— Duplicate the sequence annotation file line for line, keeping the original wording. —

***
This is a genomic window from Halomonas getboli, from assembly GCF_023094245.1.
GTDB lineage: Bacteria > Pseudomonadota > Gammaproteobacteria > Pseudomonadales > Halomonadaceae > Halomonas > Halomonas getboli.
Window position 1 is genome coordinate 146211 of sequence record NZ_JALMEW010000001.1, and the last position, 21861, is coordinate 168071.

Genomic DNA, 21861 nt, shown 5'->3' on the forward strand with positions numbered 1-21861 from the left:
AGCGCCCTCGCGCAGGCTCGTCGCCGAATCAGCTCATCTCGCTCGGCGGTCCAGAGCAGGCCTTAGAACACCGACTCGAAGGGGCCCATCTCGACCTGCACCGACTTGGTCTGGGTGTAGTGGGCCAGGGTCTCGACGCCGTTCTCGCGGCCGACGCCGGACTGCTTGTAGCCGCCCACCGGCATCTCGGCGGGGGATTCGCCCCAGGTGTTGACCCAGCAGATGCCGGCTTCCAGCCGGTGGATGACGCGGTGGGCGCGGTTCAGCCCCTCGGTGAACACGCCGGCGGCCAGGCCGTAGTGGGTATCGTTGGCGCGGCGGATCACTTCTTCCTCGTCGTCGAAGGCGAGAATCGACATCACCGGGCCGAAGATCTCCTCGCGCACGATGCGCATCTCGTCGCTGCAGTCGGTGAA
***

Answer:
This is a genomic window from Halomonas getboli, from assembly GCF_023094245.1.
GTDB lineage: Bacteria > Pseudomonadota > Gammaproteobacteria > Pseudomonadales > Halomonadaceae > Halomonas > Halomonas getboli.
Window position 1 is genome coordinate 146211 of sequence record NZ_JALMEW010000001.1, and the last position, 21861, is coordinate 168071.

Genomic DNA, 21861 nt, shown 5'->3' on the forward strand with positions numbered 1-21861 from the left:
AGCGCCCTCGCGCAGGCTCGTCGCCGAATCAGCTCATCTCGCTCGGCGGTCCAGAGCAGGCCTTAGAACACCGACTCGAAGGGGCCCATCTCGACCTGCACCGACTTGGTCTGGGTGTAGTGGGCCAGGGTCTCGACGCCGTTCTCGCGGCCGACGCCGGACTGCTTGTAGCCGCCCACCGGCATCTCGGCGGGGGATTCGCCCCAGGTGTTGACCCAGCAGATGCCGGCTTCCAGCCGGTGGATGACGCGGTGGGCGCGGTTCAGCCCCTCGGTGAACACGCCGGCGGCCAGGCCGTAGTGGGTATCGTTGGCGCGGCGGATCACTTCTTCCTCGTCGTCGAAGGCGAGAATCGACATCACCGGGCCGAAGATCTCCTCGCGCACGATGCGCATCTCGTCGCTGCAGTCGGTGAA